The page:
Estimates reported in this study are based on analysis of a recent national survey that has many strong attributes recommending it for this purpose: the NLAES. The NLAES data set allows analysts to categorize individuals based on the presence of alcohol and drug use disorders as well as major depression (one of the most prevalent mental disorders and the one most closely associated with alcohol use disorders). Those with multiple conditions can be distinguished from those with an alcohol, drug, or mental disorder diagnosis only. This categorization allows analysts to explore the impact of alcohol and drug abuse and comorbidity on productivity using two important labor market outcomes: employment and personal earnings.

The next section reviews previous studies on the impact of alcohol and drug abuse on labor market outcomes and briefly discusses the issue of comorbidity of alcohol or drug abuse and mental disorders. Following this literature review is a description of the NLAES data and the construction of study samples, estimates of the impact of alcohol and drug abuse on employment and personal income from the data set, and application of these estimates to compute the productivity losses associated with alcohol and drug abuse.

5.3.3 Previous Studies

A number of studies have analyzed the impact of drug and alcohol abuse on various aspects of work and productivity, including education, labor force participation, earnings or income, occupation, and job mobility. Findings of the most recent studies are summarized in table 5.7.

In general, studies of the impact of alcohol abuse or dependence on wages or income have found significant negative effects ranging from about 1 to 30 percent. Most of these studies use data from the Epidemiologic Catchment Area (ECA) survey. The ECA data allow categorization of individuals on the basis of a clinical definition of alcohol abuse or dependence, as opposed to a definition based simply on alcohol consumption patterns. The studies in table 5.7 that categorized individuals based on alcohol consumption found either positive or no effect of alcohol consumption on wages or income: People who consume alcohol did not have lower average income, but rather higher income. Studies using the ECA data have also found that a lifetime diagnosis of alcohol abuse or dependence (i.e., a diagnosis of alcohol abuse or dependence at any time in one's life) is associated with a reduced likelihood of working full-time and that symptoms of alcohol abuse occurring before age 18 are associated with a 1.5-year reduction in educational attainment.

Recent studies of the impact of drug use and abuse on wages or income are more numerous than those that analyze the impacts of alcohol abuse. The majority of these studies use data from various years of the National Longitudinal Survey of Youth (NLSY). These data allow for the categorization of individuals based on drug use (type of drugs used and the level of use), rather than on the basis of diagnostic criteria, and focus on individuals of ages 18 to 30. The findings from studies using the NLSY generally indicate that drug use is associated with a positive deviation in wages. Explanations given for this finding include the existence of unobserved characteristics that affect the observed relationship between drug use and wages (e.g., that individuals who use drugs, for unobserved reasons, are more productive than average), and the idea that drugs are a normal good, and because wages are a primary component of income, the relationship observed is simply an income effect (i.e., reverse causality). Several studies have attempted to address these issues with sophisticated econometric modeling (Kaestner 1991, 1994b); Register and Williams 1992; Gill and Michaels 1992) or by using longitudinal data to estimate models of drug use and wages that can control for individual characteristics over time. These studies still find positive or insignificant effects of drug use on wages.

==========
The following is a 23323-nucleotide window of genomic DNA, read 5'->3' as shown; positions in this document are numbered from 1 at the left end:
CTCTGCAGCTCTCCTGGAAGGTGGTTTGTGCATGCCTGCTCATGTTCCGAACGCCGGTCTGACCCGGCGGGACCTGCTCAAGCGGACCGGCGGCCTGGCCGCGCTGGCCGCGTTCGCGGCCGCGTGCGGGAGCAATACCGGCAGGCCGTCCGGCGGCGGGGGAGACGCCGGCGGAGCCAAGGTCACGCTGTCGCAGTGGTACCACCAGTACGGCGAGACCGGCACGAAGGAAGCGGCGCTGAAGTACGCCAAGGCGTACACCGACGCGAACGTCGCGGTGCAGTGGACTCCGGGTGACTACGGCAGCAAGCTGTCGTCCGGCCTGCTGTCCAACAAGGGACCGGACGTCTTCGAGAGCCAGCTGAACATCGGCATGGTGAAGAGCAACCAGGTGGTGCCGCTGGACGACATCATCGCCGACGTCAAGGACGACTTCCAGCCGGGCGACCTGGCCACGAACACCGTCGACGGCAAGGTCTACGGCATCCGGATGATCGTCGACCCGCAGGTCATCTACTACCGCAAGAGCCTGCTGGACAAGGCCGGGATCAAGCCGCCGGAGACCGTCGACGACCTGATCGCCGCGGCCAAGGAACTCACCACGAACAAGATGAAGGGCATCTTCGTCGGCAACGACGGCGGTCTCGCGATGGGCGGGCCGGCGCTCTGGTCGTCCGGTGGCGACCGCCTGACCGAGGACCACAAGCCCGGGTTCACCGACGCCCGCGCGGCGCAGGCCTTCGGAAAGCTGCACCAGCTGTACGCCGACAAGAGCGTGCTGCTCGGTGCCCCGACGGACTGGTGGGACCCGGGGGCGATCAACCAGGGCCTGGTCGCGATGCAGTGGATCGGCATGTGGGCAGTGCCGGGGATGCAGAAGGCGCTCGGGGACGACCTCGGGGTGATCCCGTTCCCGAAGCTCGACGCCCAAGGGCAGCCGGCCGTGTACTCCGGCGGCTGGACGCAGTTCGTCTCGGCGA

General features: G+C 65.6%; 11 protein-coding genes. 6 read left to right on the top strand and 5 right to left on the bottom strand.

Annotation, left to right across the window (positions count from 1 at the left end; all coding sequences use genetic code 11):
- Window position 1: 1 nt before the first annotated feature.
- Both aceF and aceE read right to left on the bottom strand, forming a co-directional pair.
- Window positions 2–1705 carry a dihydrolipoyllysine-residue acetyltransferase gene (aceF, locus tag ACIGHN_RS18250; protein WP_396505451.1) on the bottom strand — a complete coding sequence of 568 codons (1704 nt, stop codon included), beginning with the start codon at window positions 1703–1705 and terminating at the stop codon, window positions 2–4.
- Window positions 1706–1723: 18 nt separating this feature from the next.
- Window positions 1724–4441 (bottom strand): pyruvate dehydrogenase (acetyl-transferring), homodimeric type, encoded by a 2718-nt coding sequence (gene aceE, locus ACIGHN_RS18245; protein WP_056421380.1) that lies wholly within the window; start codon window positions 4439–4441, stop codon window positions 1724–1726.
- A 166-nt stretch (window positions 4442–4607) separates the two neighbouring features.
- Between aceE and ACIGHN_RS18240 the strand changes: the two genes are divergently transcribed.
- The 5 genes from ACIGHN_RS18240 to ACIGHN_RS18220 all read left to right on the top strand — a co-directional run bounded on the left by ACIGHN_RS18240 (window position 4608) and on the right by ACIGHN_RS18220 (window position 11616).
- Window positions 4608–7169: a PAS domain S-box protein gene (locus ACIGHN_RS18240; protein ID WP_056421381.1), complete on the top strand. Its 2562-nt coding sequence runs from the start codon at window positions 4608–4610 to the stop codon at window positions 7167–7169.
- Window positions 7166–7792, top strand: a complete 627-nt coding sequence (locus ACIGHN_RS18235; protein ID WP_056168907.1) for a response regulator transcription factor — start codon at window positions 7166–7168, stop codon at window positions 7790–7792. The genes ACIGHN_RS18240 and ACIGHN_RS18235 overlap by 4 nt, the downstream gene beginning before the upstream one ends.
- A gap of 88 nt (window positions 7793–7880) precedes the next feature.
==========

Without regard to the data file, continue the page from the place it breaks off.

Studies of the relationship between drug abuse and income using the ECA data have found the effects to be negative, but insignificant for males and positive for females. One study, however, estimates the effects separately for males ages 18 to 29 and males ages 30 to 45, finding a significant and negative effect of drug abuse or dependence on personal income for males in the 30-to-45 age group. These studies differ from those using the NLSY because they use a measure of drug abuse or dependence, as opposed to "any" drug use, and they include persons over age 30 in their samples.

The effects of drug use on labor force participation have been addressed by two recent studies, one using the diagnostic data available from the ECA and the other using the drug use data from the NLSY. These studies find significant negative effects of drug use or abuse on employment or labor supply for males (Kaestner 1994a; Buchmueller and Zuvekas 1994) but insignificant or positive effects for females (Kaestner 1994a).

The co-occurrence of alcohol or drug abuse and mental disorders has been shown to be quite common. Regier et al. (1990), using data from the ECA on persons both in institutions and in the community, estimate the lifetime prevalence of mental disorders to be 37 percent among persons with an alcohol disorder and 53 percent among persons with a drug disorder. None of the studies of the impact of drugs and alcohol on wages listed in table 5.7, however, have attempted to disentangle the effects of mental illness and alcohol or drug abuse among individuals with diagnoses of both conditions. Because mental disorders have large negative effects on wages and income (Bartel and Taubman 1979; Rice et al. 1990) and because the comorbidity of mental illness and alcohol or drug abuse is common, the true impact of alcohol and drug abuse on income may be either larger or smaller than estimated, depending on whether or not an indicator for mental illness is included in the specification. Of the studies described in table 5.7, those using data from the ECA typically have included indicators for the presence of mental disorders, whereas those using the NLSY have not.